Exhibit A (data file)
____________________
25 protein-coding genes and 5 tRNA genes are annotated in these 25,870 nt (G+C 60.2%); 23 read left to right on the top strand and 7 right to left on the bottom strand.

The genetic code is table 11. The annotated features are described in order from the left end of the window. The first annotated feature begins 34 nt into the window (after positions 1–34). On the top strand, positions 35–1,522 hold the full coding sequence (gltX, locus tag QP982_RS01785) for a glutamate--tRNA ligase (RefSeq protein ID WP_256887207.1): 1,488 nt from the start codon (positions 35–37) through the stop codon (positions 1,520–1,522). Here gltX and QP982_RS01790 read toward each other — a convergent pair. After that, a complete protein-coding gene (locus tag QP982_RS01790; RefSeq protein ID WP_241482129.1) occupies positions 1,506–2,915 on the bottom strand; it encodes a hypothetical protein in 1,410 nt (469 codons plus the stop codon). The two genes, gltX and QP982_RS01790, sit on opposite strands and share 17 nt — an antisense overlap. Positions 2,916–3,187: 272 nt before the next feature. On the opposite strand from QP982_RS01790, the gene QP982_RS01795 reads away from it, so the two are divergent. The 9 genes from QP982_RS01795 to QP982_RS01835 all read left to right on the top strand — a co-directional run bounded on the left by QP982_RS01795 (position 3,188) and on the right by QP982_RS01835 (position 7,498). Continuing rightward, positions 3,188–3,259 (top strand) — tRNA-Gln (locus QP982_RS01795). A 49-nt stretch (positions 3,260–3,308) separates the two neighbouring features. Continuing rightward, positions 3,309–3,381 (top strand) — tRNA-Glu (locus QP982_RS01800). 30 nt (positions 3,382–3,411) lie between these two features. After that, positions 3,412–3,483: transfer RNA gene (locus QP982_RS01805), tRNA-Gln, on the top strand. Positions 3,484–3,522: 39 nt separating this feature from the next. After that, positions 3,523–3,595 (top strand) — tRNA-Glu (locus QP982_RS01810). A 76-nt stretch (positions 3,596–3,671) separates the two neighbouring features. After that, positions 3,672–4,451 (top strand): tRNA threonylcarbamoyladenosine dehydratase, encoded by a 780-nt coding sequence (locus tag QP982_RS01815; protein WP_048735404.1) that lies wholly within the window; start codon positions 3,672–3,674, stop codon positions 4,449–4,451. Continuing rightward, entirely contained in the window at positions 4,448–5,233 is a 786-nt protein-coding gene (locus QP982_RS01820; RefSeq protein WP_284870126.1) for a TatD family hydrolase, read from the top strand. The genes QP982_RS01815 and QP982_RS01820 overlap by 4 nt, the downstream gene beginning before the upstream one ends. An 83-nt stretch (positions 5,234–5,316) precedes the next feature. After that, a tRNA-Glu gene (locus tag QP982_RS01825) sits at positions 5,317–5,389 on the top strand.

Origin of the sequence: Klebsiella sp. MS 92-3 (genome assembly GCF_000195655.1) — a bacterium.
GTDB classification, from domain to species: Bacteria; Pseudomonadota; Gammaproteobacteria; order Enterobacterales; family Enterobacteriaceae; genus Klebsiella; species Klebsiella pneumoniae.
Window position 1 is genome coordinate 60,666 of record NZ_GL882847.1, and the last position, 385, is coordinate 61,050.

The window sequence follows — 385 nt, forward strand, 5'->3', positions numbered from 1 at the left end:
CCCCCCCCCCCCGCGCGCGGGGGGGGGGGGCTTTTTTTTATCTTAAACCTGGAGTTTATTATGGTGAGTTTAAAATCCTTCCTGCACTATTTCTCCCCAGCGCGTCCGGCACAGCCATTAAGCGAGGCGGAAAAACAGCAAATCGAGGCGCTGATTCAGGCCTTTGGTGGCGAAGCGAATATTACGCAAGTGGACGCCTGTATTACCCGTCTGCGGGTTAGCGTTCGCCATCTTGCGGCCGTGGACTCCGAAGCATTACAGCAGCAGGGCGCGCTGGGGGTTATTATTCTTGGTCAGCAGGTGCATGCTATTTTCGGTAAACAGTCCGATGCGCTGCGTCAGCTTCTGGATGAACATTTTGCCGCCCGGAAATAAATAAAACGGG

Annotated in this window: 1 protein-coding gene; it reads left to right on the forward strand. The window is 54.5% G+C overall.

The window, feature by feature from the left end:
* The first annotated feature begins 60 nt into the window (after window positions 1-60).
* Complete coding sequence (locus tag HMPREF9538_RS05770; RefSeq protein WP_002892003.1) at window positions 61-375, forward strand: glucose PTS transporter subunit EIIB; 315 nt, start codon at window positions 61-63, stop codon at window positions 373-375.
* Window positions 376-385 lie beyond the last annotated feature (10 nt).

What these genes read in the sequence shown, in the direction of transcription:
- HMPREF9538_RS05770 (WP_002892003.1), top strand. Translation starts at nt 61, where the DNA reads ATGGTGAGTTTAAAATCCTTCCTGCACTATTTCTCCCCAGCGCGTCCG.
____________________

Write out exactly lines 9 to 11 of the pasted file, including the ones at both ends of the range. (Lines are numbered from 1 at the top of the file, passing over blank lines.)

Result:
The window, feature by feature from the left end:
* The first annotated feature begins 60 nt into the window (after window positions 1-60).
* Complete coding sequence (locus tag HMPREF9538_RS05770; RefSeq protein WP_002892003.1) at window positions 61-375, forward strand: glucose PTS transporter subunit EIIB; 315 nt, start codon at window positions 61-63, stop codon at window positions 373-375.